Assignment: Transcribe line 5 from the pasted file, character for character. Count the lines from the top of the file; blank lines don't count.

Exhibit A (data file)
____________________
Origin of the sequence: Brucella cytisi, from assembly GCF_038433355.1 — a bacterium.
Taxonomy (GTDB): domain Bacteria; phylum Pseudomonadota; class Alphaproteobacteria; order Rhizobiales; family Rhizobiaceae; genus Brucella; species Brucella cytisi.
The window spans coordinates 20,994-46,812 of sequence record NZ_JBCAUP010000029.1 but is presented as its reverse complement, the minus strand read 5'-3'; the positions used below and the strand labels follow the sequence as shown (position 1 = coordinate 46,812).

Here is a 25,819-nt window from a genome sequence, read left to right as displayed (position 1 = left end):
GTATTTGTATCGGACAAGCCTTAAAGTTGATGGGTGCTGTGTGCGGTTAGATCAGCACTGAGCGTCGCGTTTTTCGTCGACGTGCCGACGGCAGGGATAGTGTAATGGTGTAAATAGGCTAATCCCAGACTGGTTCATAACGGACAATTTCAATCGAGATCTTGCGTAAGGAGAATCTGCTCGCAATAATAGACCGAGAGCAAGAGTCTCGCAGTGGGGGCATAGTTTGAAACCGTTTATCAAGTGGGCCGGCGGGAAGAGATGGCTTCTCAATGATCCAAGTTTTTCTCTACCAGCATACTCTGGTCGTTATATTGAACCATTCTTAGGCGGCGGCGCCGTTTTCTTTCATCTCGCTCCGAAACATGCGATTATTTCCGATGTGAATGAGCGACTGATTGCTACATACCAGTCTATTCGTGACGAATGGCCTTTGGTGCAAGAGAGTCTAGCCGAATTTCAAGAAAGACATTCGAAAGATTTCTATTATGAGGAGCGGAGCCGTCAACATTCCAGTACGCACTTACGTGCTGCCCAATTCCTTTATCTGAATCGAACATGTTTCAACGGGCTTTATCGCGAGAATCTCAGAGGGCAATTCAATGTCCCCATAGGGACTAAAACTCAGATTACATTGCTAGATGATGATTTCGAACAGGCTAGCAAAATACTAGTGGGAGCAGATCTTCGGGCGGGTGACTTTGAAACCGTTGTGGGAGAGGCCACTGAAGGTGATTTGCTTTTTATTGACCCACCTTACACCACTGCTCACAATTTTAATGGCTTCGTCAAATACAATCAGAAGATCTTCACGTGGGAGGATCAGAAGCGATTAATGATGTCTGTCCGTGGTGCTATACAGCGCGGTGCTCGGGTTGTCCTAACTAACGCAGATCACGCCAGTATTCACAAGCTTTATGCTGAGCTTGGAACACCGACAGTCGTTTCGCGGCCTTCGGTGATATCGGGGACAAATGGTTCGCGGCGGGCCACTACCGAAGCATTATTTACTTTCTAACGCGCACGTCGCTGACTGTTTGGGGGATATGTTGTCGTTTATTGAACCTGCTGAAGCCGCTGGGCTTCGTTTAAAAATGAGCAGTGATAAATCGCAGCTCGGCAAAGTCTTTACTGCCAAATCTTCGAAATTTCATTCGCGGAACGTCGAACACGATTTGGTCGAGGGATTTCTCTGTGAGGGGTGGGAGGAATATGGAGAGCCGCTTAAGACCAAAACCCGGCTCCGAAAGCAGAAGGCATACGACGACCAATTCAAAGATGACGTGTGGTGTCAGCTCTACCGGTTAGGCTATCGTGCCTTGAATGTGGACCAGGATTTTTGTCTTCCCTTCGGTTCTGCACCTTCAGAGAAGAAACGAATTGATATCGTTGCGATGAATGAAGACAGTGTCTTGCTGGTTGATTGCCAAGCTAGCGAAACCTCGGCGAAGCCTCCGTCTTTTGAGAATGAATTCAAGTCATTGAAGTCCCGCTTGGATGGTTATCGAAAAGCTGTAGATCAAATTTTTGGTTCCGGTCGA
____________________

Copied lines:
GTATTTGTATCGGACAAGCCTTAAAGTTGATGGGTGCTGTGTGCGGTTAGATCAGCACTGAGCGTCGCGTTTTTCGTCGACGTGCCGACGGCAGGGATAGTGTAATGGTGTAAATAGGCTAATCCCAGACTGGTTCATAACGGACAATTTCAATCGAGATCTTGCGTAAGGAGAATCTGCTCGCAATAATAGACCGAGAGCAAGAGTCTCGCAGTGGGGGCATAGTTTGAAACCGTTTATCAAGTGGGCCGGCGGGAAGAGATGGCTTCTCAATGATCCAAGTTTTTCTCTACCAGCATACTCTGGTCGTTATATTGAACCATTCTTAGGCGGCGGCGCCGTTTTCTTTCATCTCGCTCCGAAACATGCGATTATTTCCGATGTGAATGAGCGACTGATTGCTACATACCAGTCTATTCGTGACGAATGGCCTTTGGTGCAAGAGAGTCTAGCCGAATTTCAAGAAAGACATTCGAAAGATTTCTATTATGAGGAGCGGAGCCGTCAACATTCCAGTACGCACTTACGTGCTGCCCAATTCCTTTATCTGAATCGAACATGTTTCAACGGGCTTTATCGCGAGAATCTCAGAGGGCAATTCAATGTCCCCATAGGGACTAAAACTCAGATTACATTGCTAGATGATGATTTCGAACAGGCTAGCAAAATACTAGTGGGAGCAGATCTTCGGGCGGGTGACTTTGAAACCGTTGTGGGAGAGGCCACTGAAGGTGATTTGCTTTTTATTGACCCACCTTACACCACTGCTCACAATTTTAATGGCTTCGTCAAATACAATCAGAAGATCTTCACGTGGGAGGATCAGAAGCGATTAATGATGTCTGTCCGTGGTGCTATACAGCGCGGTGCTCGGGTTGTCCTAACTAACGCAGATCACGCCAGTATTCACAAGCTTTATGCTGAGCTTGGAACACCGACAGTCGTTTCGCGGCCTTCGGTGATATCGGGGACAAATGGTTCGCGGCGGGCCACTACCGAAGCATTATTTACTTTCTAACGCGCACGTCGCTGACTGTTTGGGGGATATGTTGTCGTTTATTGAACCTGCTGAAGCCGCTGGGCTTCGTTTAAAAATGAGCAGTGATAAATCGCAGCTCGGCAAAGTCTTTACTGCCAAATCTTCGAAATTTCATTCGCGGAACGTCGAACACGATTTGGTCGAGGGATTTCTCTGTGAGGGGTGGGAGGAATATGGAGAGCCGCTTAAGACCAAAACCCGGCTCCGAAAGCAGAAGGCATACGACGACCAATTCAAAGATGACGTGTGGTGTCAGCTCTACCGGTTAGGCTATCGTGCCTTGAATGTGGACCAGGATTTTTGTCTTCCCTTCGGTTCTGCACCTTCAGAGAAGAAACGAATTGATATCGTTGCGATGAATGAAGACAGTGTCTTGCTGGTTGATTGCCAAGCTAGCGAAACCTCGGCGAAGCCTCCGTCTTTTGAGAATGAATTCAAGTCATTGAAGTCCCGCTTGGATGGTTATCGAAAAGCTGTAGATCAAATTTTTGGTTCCGGTCGA